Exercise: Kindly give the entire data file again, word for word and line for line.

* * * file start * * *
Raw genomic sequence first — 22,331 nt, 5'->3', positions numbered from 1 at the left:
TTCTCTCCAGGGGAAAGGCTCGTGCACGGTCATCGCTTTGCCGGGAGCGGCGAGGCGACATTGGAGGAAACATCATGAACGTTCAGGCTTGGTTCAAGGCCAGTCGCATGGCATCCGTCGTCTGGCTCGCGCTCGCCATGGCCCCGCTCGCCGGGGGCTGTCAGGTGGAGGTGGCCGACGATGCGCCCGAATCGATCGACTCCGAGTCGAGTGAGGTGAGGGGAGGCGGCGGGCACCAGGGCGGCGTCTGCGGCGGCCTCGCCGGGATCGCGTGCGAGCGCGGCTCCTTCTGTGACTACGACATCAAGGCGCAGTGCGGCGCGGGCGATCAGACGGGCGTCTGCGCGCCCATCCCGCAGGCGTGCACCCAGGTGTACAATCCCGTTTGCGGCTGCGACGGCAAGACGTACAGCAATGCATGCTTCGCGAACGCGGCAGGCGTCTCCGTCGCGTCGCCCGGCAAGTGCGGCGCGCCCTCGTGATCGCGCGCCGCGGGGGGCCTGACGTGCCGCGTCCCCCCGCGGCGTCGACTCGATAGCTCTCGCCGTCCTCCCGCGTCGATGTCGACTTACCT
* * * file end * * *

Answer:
Raw genomic sequence first — 22,331 nt, 5'->3', positions numbered from 1 at the left:
TTCTCTCCAGGGGAAAGGCTCGTGCACGGTCATCGCTTTGCCGGGAGCGGCGAGGCGACATTGGAGGAAACATCATGAACGTTCAGGCTTGGTTCAAGGCCAGTCGCATGGCATCCGTCGTCTGGCTCGCGCTCGCCATGGCCCCGCTCGCCGGGGGCTGTCAGGTGGAGGTGGCCGACGATGCGCCCGAATCGATCGACTCCGAGTCGAGTGAGGTGAGGGGAGGCGGCGGGCACCAGGGCGGCGTCTGCGGCGGCCTCGCCGGGATCGCGTGCGAGCGCGGCTCCTTCTGTGACTACGACATCAAGGCGCAGTGCGGCGCGGGCGATCAGACGGGCGTCTGCGCGCCCATCCCGCAGGCGTGCACCCAGGTGTACAATCCCGTTTGCGGCTGCGACGGCAAGACGTACAGCAATGCATGCTTCGCGAACGCGGCAGGCGTCTCCGTCGCGTCGCCCGGCAAGTGCGGCGCGCCCTCGTGATCGCGCGCCGCGGGGGGCCTGACGTGCCGCGTCCCCCCGCGGCGTCGACTCGATAGCTCTCGCCGTCCTCCCGCGTCGATGTCGACTTACCT